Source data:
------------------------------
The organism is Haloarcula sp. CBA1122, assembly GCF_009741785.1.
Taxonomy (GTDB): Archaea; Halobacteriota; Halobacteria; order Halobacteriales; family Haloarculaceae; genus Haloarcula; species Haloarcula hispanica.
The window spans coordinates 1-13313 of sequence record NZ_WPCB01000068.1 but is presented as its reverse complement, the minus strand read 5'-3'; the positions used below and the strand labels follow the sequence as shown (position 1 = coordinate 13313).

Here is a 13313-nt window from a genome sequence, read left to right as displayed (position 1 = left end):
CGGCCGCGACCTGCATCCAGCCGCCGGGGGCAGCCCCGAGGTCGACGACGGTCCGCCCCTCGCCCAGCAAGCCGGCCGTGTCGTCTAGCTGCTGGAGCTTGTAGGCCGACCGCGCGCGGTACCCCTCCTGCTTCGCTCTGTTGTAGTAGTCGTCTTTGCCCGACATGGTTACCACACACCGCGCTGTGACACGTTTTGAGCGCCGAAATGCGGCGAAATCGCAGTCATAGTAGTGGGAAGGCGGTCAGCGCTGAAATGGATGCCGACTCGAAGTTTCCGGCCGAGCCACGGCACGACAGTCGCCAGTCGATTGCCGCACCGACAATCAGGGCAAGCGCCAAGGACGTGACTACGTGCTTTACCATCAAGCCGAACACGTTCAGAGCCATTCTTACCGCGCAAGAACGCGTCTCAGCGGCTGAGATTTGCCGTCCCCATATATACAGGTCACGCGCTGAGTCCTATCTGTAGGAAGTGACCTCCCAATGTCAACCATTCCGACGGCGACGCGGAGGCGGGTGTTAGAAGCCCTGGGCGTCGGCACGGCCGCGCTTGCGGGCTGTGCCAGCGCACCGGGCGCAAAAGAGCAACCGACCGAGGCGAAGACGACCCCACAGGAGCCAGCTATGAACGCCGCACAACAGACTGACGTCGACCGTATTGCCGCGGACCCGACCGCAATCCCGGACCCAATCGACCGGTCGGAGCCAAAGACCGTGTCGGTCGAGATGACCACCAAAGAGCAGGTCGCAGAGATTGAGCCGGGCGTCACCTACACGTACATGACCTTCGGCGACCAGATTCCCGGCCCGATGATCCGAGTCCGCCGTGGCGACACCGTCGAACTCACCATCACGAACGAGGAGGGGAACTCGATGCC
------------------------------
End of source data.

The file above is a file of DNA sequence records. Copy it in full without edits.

The organism is Haloarcula sp. CBA1122, assembly GCF_009741785.1.
Taxonomy (GTDB): Archaea; Halobacteriota; Halobacteria; order Halobacteriales; family Haloarculaceae; genus Haloarcula; species Haloarcula hispanica.
The window spans coordinates 1-13313 of sequence record NZ_WPCB01000068.1 but is presented as its reverse complement, the minus strand read 5'-3'; the positions used below and the strand labels follow the sequence as shown (position 1 = coordinate 13313).

Here is a 13313-nt window from a genome sequence, read left to right as displayed (position 1 = left end):
CGGCCGCGACCTGCATCCAGCCGCCGGGGGCAGCCCCGAGGTCGACGACGGTCCGCCCCTCGCCCAGCAAGCCGGCCGTGTCGTCTAGCTGCTGGAGCTTGTAGGCCGACCGCGCGCGGTACCCCTCCTGCTTCGCTCTGTTGTAGTAGTCGTCTTTGCCCGACATGGTTACCACACACCGCGCTGTGACACGTTTTGAGCGCCGAAATGCGGCGAAATCGCAGTCATAGTAGTGGGAAGGCGGTCAGCGCTGAAATGGATGCCGACTCGAAGTTTCCGGCCGAGCCACGGCACGACAGTCGCCAGTCGATTGCCGCACCGACAATCAGGGCAAGCGCCAAGGACGTGACTACGTGCTTTACCATCAAGCCGAACACGTTCAGAGCCATTCTTACCGCGCAAGAACGCGTCTCAGCGGCTGAGATTTGCCGTCCCCATATATACAGGTCACGCGCTGAGTCCTATCTGTAGGAAGTGACCTCCCAATGTCAACCATTCCGACGGCGACGCGGAGGCGGGTGTTAGAAGCCCTGGGCGTCGGCACGGCCGCGCTTGCGGGCTGTGCCAGCGCACCGGGCGCAAAAGAGCAACCGACCGAGGCGAAGACGACCCCACAGGAGCCAGCTATGAACGCCGCACAACAGACTGACGTCGACCGTATTGCCGCGGACCCGACCGCAATCCCGGACCCAATCGACCGGTCGGAGCCAAAGACCGTGTCGGTCGAGATGACCACCAAAGAGCAGGTCGCAGAGATTGAGCCGGGCGTCACCTACACGTACATGACCTTCGGCGACCAGATTCCCGGCCCGATGATCCGAGTCCGCCGTGGCGACACCGTCGAACTCACCATCACGAACGAGGAGGGGAACTCGATGCC